Brennan Gerard Those words are really loaded and Badiou’s work especially. When we were first developing the piece with just the two of us, his recent work on love was really key. In Treatise [Briefings of Existence: A Short Treatise on Transitory Ontology], I think he’s trying to make an ethical argument that love has a relationship to the event in history and that this idea is catastrophic. There is a before and an after that instills in the subject a fidelity to that event or to that relationship. He’s thinking of that relationship in a political way but it also, I wouldn’t say exceeds, but implies more than what we normally think of as politics with an ethical consistency. One of the weird things that happens in our work is that there are theoretical and also very practical backgrounds to each project. With Timelining we were thinking specifically about our own partnership and relationship. I think that we were engaging a lot of theory in order to understand how we live our lives. (laughter) And so the theory actually became very urgent. Philosophically and politically the commitments that we have to one another, and the degree to which—and I think that this is what the piece is exploring in an experimental way—our activities are constructed in relationship to each other and are dependent on others. We are made by our relationships with others. Artist Mary Kelly has done significant work on the often under-theorized parent-child relationship as a structure of inter-subjectivity. This became urgent for her when she became a mother. What became urgent for us—this is complicated and I don’t fully understand it yet—was to imagine relations outside of ‘the couple.’ This is a political and ethical project; every intimate relationship cannot be collapsed into a model of the romantic couple.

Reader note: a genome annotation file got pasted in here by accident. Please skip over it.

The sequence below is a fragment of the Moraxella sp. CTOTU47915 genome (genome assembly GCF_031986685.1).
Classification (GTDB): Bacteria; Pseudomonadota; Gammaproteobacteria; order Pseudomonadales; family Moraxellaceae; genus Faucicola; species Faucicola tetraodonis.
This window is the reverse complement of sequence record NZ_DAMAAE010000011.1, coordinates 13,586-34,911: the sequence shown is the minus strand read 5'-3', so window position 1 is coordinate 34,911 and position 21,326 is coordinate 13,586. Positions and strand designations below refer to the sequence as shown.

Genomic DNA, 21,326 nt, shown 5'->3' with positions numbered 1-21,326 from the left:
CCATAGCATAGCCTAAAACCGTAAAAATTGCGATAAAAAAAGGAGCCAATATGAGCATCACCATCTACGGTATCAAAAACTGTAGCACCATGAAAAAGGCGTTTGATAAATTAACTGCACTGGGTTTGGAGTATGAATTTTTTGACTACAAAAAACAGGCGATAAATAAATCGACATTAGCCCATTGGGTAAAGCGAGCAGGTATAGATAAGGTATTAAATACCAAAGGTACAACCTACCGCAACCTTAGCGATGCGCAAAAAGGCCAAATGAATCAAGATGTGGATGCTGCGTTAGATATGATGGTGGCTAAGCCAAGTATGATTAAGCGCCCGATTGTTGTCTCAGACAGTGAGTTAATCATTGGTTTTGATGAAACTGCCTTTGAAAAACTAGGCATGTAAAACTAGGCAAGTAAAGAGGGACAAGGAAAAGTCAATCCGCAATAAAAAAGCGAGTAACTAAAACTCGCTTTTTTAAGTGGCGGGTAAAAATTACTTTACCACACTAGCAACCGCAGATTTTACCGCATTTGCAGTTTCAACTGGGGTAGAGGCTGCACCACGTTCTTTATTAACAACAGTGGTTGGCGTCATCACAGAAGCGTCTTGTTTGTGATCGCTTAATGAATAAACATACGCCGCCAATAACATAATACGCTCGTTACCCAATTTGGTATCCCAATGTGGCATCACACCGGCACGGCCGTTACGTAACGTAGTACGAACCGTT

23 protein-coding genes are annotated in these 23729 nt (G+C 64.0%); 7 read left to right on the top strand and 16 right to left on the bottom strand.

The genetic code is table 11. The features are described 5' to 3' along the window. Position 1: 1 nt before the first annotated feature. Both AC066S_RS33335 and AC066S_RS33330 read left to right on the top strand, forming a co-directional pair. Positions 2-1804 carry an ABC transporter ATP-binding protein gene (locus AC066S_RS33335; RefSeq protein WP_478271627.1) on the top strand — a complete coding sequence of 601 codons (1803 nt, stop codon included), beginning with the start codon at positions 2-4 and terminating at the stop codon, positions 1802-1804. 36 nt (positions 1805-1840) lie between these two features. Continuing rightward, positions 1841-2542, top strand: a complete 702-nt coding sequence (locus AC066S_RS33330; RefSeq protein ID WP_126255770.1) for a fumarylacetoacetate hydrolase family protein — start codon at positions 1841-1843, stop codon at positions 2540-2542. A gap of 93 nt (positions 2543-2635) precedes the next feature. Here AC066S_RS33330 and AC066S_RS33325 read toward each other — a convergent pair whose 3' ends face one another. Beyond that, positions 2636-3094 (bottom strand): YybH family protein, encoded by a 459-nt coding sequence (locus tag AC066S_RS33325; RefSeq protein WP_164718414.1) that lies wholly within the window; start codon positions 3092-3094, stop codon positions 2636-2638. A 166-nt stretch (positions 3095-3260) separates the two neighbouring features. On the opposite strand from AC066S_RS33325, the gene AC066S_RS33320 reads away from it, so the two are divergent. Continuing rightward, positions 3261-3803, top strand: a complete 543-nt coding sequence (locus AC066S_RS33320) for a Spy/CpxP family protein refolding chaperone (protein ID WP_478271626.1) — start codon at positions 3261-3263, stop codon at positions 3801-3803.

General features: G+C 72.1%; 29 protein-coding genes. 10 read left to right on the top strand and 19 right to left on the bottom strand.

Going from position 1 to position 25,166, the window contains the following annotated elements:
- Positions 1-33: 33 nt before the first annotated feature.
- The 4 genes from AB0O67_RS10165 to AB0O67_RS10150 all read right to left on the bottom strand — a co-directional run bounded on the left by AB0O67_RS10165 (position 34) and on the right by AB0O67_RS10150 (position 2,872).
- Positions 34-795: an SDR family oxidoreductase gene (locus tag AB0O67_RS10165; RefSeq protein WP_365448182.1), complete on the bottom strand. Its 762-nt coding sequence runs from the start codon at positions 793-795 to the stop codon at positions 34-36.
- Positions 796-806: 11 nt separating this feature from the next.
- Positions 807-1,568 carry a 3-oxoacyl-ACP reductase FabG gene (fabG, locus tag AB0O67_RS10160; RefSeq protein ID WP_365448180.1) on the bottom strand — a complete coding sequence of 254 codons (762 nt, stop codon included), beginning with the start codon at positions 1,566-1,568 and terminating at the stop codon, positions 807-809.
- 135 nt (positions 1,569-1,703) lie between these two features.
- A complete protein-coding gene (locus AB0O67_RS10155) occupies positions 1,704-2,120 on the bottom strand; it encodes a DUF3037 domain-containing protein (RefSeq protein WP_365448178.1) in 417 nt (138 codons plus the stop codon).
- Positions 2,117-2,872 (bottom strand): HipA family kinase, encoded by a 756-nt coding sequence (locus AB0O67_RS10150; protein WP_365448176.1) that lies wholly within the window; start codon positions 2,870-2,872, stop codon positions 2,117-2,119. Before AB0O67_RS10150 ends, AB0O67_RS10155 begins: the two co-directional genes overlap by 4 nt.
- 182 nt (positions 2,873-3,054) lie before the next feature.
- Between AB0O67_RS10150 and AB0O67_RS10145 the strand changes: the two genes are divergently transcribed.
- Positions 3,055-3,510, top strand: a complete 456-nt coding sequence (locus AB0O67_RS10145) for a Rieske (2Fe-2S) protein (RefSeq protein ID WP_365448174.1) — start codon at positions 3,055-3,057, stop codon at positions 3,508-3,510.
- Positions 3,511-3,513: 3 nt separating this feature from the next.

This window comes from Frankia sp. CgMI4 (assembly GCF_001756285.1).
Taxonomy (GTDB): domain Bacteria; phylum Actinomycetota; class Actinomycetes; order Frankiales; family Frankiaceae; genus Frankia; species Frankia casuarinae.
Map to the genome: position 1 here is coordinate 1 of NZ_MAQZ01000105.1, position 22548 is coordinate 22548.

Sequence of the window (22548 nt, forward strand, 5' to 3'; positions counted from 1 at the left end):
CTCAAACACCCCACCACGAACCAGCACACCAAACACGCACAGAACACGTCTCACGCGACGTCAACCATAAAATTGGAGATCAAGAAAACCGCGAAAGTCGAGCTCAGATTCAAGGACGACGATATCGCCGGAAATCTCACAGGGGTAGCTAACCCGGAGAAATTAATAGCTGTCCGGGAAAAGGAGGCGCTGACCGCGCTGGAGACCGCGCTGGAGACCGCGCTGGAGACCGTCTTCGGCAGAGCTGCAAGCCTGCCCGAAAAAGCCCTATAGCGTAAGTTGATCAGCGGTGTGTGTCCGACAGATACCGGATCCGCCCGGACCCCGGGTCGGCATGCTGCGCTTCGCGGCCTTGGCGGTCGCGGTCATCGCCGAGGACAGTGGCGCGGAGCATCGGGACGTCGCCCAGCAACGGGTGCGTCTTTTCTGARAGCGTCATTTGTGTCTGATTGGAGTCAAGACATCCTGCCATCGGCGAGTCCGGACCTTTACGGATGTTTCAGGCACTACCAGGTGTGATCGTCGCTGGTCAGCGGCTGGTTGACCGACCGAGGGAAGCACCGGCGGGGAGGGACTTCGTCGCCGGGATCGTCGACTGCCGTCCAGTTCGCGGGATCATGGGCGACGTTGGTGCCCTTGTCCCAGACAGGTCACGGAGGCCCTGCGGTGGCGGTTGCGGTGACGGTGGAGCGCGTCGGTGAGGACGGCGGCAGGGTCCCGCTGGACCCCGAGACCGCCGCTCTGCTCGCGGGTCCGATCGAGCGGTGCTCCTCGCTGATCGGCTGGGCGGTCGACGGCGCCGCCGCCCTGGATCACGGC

JJ Isn’t this one of the things that Badiou fights against? He wants to hold onto the fact that love is about ‘two,’ but that two holds a paradox, a rupture, that never dissolves. There’s always risk. I love the moment when he equates the zero risk war with the zero risk relationship—a disruption that allows him to hold out for an ethics of love.
BG What binds the two without collapsing the two and why they are not one—they’re inter-penetrated. I think you can see this management of risk in relationships directly played out in the marriage movement, and also in the rise of social networking dating sites, like Grindr and OkCupid. Our whole world is constructed around knowing exactly what we’re getting into before we get into it, scripting our encounters and therefore preventing an actual event from taking place. That’s one of the things we’re thinking about in this piece. Love is an experience that cannot be managed, you know?
JJ Yes, perhaps Badiou wants love to be out of bounds and out of control. So how does the queer theory that you’re drawing on work with these ideas from Badiou? I returned to José Muñoz’s Cruising Utopia after he died last year and was thinking about his call for utopia as a radical possibility for the here and now against the exhausting pragmatism that the marriage agenda can collapse into.